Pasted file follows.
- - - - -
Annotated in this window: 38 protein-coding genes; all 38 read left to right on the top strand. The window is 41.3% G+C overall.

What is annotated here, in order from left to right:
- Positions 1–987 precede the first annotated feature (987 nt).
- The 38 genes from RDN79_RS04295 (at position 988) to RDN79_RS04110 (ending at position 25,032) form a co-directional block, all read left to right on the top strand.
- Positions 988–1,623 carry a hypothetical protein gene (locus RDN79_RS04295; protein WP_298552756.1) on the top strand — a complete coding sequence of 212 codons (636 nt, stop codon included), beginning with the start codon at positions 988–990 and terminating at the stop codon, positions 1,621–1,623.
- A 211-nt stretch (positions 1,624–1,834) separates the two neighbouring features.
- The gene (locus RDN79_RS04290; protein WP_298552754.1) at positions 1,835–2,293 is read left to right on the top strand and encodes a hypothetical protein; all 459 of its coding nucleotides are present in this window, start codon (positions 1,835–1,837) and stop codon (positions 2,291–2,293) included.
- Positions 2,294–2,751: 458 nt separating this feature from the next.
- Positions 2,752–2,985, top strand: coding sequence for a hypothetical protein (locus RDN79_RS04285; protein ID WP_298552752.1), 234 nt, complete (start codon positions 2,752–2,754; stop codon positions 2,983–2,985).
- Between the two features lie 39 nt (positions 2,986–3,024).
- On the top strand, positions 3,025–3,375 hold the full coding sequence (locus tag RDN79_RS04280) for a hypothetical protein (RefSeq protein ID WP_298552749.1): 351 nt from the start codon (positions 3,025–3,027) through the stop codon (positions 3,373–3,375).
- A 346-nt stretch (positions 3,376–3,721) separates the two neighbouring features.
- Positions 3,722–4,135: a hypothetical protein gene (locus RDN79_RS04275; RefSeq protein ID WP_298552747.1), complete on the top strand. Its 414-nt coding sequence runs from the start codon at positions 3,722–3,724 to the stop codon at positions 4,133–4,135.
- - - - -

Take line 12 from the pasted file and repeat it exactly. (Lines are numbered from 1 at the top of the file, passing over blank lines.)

- A 346-nt stretch (positions 3,376–3,721) separates the two neighbouring features.